DRC earthquakes disrupt tin exports
Thousands of people are fleeing Goma after authorities warn of a possible second volcanic eruption
London — Earthquakes following a volcanic eruption in Goma, a city near the Democratic Republic of Congo’s border with Rwanda, are disrupting exports of tin concentrate from mineral-rich North Kivu province, the International Tin Association (ITA) said on Thursday.
The industry association confirmed what two sources with direct knowledge told Reuters on Wednesday.
The disruption to Congolese tin exports — which account for 8% of the world’s tin concentrate, according to the ITA — is likely to worsen shortages of the soldering metal, prices of which last week touched 10-year highs at $30,650 a tonne.
Tin ore producers have been unable to obtain the permits they need to export the material because government offices in Goma, North Kivu's capital city, are shut, the sources said.
“It is currently unclear when Goma will be declared safe again, and government offices will reopen,” the ITA said.
Congolese authorities ordered the partial evacuation of Goma on Thursday, saying Mount Nyiragongo volcano could erupt a second time with little or no warning after more than 200 small and medium earthquakes shook the city following Saturday's eruption.
About 200 tonnes to 250 tonnes of tin concentrate move through Goma every month, the ITA said, citing a source close to producers in the region.
Tin concentrates typically contain about 50%-70% metal, so up to 175 tonnes of tin concentrate could be disrupted, the ITA said.
The ITA said it expects producers in North Kivu to continue operating despite delays to export permits, and sees a short-term build-up in concentrate stocks at mining operations, followed by greater exports once licences can be renewed.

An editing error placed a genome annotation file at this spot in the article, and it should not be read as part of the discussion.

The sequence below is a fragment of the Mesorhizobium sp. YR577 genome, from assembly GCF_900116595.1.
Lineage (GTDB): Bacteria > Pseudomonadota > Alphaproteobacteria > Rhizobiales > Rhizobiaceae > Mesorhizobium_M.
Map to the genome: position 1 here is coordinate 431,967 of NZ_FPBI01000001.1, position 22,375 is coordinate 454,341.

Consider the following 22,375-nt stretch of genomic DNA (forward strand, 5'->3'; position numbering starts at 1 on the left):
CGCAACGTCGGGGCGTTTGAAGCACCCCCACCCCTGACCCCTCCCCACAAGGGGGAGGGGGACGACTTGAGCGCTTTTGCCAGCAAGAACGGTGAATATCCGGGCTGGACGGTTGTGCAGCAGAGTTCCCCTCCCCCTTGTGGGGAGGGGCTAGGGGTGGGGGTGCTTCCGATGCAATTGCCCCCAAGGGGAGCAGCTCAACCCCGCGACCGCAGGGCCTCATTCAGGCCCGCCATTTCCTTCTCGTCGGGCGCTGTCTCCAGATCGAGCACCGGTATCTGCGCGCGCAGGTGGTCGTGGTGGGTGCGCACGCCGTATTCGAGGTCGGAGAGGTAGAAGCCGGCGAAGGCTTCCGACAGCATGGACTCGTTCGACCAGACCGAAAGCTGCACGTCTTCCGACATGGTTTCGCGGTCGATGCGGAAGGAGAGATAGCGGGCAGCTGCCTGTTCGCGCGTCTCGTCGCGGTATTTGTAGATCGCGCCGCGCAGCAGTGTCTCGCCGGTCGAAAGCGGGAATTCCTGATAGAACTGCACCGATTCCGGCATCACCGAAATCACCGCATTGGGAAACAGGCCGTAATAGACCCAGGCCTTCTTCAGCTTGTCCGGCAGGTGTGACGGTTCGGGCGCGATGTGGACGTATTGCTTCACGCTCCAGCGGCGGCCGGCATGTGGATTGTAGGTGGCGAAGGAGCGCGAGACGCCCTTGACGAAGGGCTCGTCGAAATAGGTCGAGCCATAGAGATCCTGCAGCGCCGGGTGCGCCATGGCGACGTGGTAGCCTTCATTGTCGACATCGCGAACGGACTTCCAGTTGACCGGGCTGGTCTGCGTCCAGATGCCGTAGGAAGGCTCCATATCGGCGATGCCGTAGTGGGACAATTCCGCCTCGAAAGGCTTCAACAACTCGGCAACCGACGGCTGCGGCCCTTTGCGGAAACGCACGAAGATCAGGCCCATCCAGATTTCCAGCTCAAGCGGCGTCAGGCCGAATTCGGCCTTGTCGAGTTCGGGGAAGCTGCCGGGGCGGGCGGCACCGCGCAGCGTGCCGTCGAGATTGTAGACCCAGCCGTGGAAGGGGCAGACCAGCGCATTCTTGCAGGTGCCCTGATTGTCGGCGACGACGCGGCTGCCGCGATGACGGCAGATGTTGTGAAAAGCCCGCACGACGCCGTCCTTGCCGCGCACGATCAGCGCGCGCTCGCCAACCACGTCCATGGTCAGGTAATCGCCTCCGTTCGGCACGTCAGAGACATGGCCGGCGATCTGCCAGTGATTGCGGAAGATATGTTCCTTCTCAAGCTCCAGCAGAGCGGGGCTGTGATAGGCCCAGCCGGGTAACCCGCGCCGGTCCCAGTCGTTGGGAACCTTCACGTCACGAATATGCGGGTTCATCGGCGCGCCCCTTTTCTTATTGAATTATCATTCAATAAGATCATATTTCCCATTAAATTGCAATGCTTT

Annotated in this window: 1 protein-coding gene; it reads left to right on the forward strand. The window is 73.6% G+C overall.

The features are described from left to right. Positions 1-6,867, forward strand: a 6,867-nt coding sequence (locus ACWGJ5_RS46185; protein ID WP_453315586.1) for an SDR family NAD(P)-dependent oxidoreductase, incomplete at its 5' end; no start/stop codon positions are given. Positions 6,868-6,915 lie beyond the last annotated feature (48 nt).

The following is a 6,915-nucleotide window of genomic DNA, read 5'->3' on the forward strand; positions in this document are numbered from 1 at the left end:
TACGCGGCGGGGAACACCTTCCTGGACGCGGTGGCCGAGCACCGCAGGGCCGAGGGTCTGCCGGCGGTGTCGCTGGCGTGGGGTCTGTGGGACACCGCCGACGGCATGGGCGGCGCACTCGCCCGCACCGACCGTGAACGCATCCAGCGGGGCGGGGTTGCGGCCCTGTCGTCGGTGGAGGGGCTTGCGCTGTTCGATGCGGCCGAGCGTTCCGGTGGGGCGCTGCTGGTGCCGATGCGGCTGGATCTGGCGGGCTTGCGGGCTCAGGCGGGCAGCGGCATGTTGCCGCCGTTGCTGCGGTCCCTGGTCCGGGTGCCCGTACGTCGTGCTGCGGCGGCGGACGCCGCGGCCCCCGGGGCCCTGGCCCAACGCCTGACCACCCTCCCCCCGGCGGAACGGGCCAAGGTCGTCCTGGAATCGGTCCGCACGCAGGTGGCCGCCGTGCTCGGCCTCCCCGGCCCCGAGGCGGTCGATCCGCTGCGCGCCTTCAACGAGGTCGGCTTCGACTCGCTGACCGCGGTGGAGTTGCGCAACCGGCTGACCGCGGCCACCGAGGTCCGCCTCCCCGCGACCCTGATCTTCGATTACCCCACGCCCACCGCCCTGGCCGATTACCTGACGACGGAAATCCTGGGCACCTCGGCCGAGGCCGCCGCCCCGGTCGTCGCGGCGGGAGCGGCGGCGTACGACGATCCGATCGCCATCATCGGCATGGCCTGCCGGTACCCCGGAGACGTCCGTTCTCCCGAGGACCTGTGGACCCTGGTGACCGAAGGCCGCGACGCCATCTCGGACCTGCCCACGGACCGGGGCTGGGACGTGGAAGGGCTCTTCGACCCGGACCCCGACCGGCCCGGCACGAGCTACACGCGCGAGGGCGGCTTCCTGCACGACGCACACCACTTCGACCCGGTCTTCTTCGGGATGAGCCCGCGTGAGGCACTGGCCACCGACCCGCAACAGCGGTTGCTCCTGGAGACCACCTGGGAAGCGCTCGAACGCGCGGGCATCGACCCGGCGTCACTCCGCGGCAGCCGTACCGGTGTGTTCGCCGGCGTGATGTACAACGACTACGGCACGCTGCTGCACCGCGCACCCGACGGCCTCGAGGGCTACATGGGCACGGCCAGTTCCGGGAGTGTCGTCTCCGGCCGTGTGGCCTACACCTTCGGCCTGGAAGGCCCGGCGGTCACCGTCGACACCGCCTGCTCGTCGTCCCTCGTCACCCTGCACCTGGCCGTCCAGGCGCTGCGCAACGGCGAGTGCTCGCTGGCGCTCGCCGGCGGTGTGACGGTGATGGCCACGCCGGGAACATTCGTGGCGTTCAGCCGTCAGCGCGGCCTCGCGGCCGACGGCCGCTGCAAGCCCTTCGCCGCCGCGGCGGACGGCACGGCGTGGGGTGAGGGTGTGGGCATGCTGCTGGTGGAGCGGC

Tin was trading up 0.2% at $29,585 a tonne on Thursday.
Most of North Kivu’s tin ore exports come from Alphamin Resources’s Bisie mine near Walikale, 230km west of Goma.
Meanwhile, thousands of people fled Goma on Thursday, some picking their way across landscapes scarred with lava, after officials said a second volcanic eruption could happen any time.
Magma had been detected beneath the city and the adjoining Lake Kivu, Constant Ndima Kongba, the military governor of North Kivu province, said, citing seismic and ground deformation data.
“Given these scientific observations, an eruption on land or under the lake cannot be ruled out at present, and it could occur with very little or no warning,” he said.
Thirty-one people were killed on Saturday evening when Mount Nyiragongo, one of the world’s most active volcanoes, sent a wall of lava downhill towards the city, destroying hundreds of buildings on the way.
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